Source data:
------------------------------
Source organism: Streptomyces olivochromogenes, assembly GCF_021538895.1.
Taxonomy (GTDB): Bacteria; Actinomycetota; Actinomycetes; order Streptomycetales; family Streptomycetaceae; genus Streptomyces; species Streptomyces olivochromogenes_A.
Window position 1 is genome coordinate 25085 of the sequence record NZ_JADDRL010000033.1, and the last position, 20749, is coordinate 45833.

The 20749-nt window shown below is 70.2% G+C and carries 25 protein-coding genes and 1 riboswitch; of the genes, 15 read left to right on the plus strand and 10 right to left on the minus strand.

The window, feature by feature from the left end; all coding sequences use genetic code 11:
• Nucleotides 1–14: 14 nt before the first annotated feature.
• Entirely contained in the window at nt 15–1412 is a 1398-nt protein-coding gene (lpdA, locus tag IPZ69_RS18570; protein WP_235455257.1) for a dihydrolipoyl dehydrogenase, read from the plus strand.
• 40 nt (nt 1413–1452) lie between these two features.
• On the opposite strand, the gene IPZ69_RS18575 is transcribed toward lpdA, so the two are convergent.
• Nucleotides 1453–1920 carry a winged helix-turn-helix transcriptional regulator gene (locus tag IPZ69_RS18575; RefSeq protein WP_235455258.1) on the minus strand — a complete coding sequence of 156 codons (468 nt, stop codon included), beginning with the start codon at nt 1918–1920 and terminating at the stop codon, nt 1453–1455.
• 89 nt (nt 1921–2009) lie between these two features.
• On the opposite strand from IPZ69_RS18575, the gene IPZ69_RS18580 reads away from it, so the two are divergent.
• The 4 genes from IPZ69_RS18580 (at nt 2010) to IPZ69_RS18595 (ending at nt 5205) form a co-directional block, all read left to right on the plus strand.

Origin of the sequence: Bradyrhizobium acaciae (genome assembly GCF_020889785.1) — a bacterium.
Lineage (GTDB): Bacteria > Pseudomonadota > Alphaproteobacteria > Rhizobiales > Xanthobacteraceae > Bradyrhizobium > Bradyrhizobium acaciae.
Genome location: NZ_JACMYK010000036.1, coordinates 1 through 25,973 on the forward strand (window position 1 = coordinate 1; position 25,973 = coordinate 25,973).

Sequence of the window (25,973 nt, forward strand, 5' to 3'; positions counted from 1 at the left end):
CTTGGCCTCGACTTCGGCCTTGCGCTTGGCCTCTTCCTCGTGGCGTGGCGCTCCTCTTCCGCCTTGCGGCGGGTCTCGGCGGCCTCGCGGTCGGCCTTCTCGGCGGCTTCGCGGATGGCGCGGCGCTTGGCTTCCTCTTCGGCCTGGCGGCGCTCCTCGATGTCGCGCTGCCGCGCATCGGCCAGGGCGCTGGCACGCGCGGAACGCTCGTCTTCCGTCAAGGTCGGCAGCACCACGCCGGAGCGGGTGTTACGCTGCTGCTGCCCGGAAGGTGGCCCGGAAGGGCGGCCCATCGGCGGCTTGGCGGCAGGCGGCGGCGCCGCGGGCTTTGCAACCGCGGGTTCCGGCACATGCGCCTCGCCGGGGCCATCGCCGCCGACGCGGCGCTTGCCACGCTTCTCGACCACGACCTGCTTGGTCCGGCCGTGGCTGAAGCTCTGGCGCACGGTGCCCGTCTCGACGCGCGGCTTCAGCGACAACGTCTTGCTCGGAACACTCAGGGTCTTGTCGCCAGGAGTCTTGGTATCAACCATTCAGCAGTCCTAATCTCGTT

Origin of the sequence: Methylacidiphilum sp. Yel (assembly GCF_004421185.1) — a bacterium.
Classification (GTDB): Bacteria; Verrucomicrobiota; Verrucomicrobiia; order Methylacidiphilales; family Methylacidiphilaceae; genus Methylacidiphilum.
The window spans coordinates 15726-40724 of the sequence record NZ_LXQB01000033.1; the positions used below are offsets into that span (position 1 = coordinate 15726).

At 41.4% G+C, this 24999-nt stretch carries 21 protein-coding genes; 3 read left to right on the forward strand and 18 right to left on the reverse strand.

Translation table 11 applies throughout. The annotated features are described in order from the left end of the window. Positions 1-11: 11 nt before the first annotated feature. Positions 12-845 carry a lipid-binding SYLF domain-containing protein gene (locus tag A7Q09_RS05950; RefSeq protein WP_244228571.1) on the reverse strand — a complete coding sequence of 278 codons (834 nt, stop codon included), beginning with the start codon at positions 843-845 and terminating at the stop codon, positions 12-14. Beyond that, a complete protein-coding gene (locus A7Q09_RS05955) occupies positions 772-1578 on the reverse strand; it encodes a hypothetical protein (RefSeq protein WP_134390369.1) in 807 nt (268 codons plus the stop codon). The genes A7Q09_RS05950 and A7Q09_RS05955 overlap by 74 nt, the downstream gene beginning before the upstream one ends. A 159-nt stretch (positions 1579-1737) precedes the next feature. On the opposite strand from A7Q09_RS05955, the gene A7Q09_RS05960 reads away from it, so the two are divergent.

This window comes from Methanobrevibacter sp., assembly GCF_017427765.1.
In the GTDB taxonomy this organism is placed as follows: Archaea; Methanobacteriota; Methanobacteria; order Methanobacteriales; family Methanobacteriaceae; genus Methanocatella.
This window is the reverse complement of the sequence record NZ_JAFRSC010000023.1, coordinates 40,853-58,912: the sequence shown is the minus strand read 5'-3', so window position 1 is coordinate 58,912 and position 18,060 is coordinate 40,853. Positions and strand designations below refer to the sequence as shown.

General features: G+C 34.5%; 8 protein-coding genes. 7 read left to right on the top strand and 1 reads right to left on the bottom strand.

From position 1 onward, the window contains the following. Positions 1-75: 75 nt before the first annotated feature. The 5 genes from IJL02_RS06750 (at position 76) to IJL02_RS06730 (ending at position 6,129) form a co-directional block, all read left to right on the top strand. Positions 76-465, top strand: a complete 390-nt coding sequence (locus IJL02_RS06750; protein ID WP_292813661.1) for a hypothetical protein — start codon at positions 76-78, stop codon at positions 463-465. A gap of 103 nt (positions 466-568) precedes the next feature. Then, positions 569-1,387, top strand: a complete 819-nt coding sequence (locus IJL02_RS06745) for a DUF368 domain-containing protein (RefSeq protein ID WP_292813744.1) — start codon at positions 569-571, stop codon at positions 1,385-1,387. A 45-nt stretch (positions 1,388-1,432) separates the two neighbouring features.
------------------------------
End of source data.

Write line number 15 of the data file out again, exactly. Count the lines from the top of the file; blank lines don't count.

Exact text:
Lineage (GTDB): Bacteria > Pseudomonadota > Alphaproteobacteria > Rhizobiales > Xanthobacteraceae > Bradyrhizobium > Bradyrhizobium acaciae.